Mark Rigby, Curator of Brisbane Planetarium in Toowong, to Retire After 36 Years

Did you know that there is a “minor planet” named after Brisbane? The man who made this happen in 2009 is Mark Rigby, the curator of the Sir Thomas Brisbane Planetarium in Toowong, who will soon say goodbye to his role as the ultimate “Aussie Starman” after 36 years.

Mr Rigby has been the driving force behind the popular planetarium visited by every child in Brisbane in the last three decades. The curator has been on top of thousands of sessions at the Brisbane Planetarium year after year since he joined as an assistant curator in 1985.

In 2006, Mr Rigby approached astronomer Robert H. McNaught to have one of his asteroid discoveries named after Brisbane. Mr McNaught has discovered over 50 comets and 400 asteroids in his career and the astronomer could not refuse Mr Rigby’s request because it seemed like kismet.

Mr McNaught was born near the birthplace of Sir Thomas Brisbane in Ayrshire, Scotland. His birthday falls on the death anniversary of the famous astronomer and governor. 

After agreeing, Mr Rigby then sought the help of the International Astronomical Union and worked double time to have asteroid 5277 named Brisbane to coincide with the city’s 150th birthday. 

Asteroid Brisbane might be a minor planet but if it were to impact the Earth, it could form a crater as big as 80 diametres. Orbiting the Sun every 3.5 years, Asteroid Brisbane can’t be seen through the naked eye and only through a good telescope when the skies are dark. The last time it was spotted by astronomers was in August 2020 at the Haleakala Observatory in Hawaii. 

Meanwhile, because of his valuable contribution to the city and in making the Brisbane Planetarium such a unique, educational and entertaining destination,  Lord Mayor Adrian Schinner recognised and thanked Mr Rigby for his service. 

Photo Credit: Mark Rigby/Twitter

His final year at the Brisbane Planetarium coincides with the completion of the upgrades and the re-opening after the COVID-19 lockdowns.  

Travel Through Space at Sir Thomas Brisbane Planetarium in Toowong

Toowong is a great choice for family-friendly trips, but if you are looking for a place where everyone could learn while having fun, head to the Sir Thomas Brisbane Planetarium on Mount Coot-tha Rd.

A five-kilometre drive from the city centre, the planetarium adjacent to the captivating Brisbane Botanic Gardens is home to a number of attractions: the Cosmic Skydome, Display Zone, Mini Theatre, Observatory, Galaxy Gift Shop, and Sundial Courtyard.

Can’t wait to see all these attractions? Here are the things to make the most of your family trip experience:

Top 10 Things to Do

  1. Check out Brisbane’s Night Sky. The highlight of your planetarium visit is a show in the Cosmic Skydome, which boasts a 12.5m diameter projection dome that recreates a stunning realistic night sky. You will have a guided tour of the Brisbane sky, when the astronomer will point out planets, stars, and constellations which are visible that night.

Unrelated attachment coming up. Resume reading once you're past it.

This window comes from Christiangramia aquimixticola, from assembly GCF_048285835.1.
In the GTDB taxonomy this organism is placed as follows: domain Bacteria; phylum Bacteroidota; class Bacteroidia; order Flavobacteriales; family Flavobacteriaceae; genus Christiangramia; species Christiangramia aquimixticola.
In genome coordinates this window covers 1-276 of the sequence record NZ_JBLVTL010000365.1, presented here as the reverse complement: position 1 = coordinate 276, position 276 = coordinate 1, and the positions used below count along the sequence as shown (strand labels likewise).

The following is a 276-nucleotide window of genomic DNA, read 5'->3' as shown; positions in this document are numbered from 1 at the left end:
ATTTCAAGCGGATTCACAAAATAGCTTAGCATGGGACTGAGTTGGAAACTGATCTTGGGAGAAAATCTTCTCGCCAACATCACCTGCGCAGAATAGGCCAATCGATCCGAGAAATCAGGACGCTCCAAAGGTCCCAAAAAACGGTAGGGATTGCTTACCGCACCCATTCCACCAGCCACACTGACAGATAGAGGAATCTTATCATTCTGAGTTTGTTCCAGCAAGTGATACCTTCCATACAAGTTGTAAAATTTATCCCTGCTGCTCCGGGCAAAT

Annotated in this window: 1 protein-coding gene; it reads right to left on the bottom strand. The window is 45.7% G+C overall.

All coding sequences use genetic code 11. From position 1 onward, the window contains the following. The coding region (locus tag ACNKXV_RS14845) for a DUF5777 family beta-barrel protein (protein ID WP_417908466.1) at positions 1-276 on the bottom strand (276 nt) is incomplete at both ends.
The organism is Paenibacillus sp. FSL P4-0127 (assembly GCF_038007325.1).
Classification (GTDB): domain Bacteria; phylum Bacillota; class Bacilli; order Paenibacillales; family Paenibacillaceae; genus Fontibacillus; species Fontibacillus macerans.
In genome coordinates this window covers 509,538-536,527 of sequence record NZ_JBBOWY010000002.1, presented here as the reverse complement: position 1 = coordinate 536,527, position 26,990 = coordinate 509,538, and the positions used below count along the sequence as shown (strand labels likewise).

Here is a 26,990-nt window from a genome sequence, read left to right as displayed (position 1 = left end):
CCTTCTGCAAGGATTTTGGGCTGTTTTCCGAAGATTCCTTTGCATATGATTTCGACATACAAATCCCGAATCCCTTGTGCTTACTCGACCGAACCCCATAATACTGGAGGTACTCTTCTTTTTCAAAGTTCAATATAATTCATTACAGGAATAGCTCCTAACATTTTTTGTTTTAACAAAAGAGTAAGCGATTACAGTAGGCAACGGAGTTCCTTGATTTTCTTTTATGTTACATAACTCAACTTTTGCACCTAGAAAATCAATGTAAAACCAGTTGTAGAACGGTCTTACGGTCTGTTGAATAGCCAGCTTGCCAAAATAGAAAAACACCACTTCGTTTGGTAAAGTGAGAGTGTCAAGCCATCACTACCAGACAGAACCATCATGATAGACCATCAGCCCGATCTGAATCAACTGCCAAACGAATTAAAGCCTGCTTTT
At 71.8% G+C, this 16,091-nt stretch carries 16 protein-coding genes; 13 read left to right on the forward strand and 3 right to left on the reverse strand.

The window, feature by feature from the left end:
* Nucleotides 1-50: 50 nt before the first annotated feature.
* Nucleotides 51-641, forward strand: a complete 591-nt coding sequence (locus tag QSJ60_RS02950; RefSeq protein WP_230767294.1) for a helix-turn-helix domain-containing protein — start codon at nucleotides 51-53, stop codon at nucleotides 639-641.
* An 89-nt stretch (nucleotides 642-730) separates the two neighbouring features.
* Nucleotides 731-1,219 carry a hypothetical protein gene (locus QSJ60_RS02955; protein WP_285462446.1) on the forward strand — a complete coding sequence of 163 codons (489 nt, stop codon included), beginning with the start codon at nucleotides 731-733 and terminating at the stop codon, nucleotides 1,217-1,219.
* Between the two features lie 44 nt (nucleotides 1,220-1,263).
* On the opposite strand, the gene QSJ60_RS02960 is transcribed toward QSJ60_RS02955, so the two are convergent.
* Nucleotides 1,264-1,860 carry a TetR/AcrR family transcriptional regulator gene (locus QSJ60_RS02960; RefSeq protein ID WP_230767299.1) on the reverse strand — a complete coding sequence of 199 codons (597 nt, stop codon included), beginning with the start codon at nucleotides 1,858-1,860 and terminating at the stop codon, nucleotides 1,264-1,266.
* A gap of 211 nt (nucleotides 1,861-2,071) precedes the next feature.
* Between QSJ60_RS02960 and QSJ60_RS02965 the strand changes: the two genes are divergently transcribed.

2. Visit the foyer at Display Zone. The zone has a foyer area where interesting artefacts and displays await. Take a closer look at fragments of asteroids, spacecraft models and a well-known replica of Neil Armstrong’s Apollo spacesuit.
  3. Explore the Milky Way and the Moon’s cratered surface. Whilst it’s just an interactive display, it lets you learn about astronomical history and technology in an exciting way. The display can be found on the gallery section, where you can also find modern telescopes and ancient instruments alike.
  4. Have a detailed view of many wonders of the Universe. Head to the observatory, where you can see the Moon, planets, and star clusters through the eyepiece. Such night tours occur on selected Saturday nights and are subject to weather condition.
  5. Be enthralled with sci-fi adventures. Sir Thomas Brisbane Planetarium features entertaining and informative shows for all ages. General audience shows include Starlight, Passport to the Universe, and Tales of a Time Traveler while children’s shows include the Perfect Little Planet and Tycho to the Moon.

6. Get to know more about Sir Thomas Brisbane. Apparently, the city of Brisbane was named after him. But are you wondering why the planetarium was also under his name? That’s because he’s an astronomer himself and he is Australia’s first patron of science! Get to know more about his life and the astronomical observatory he built at Parramatta when you visit the planetarium.

7. Shop project kits and space-themed books. When you have the penchant for star charts, books, spacecraft models, and fossils, you can find all of them in the planetarium’s Galaxy Gift Shop. They also have souvenirs and novelty items to remind you of your little space adventure.

8. Have a unique date night on Friday nights. If you only have the weekends to spare but worried that the planetarium will be crowded on Saturdays and Sundays then go out on a Friday night!

9. Learn about the Aboriginal and Torres Strait Islander communities. The Brisbane City Council acknowledges the traditional owners of the land, the first Australians or the Aboriginal and Torres Strait Islander people. Get to know more about some of their leaders in an exhibit curated by astronomer and academic Dr Duane Hamacher.

10. Sit and relax at the Sundial Courtyard. Finally, after hours of exploring the planetarium, there is this spot where you can rest those tired feet. Yet the fun does not stop there because the Sundial lets you tell the time by applying a correction factor given on the plaque on the column.

The planetarium opens Tuesdays to Sundays and closes on Mondays and holidays. They highly recommend bookings, especially during Queensland school holidays. For enquiries about reservations, venue hire, school bookings and general or observatory enquiries, use the Sir Thomas Brisbane Planetarium booking enquiry form.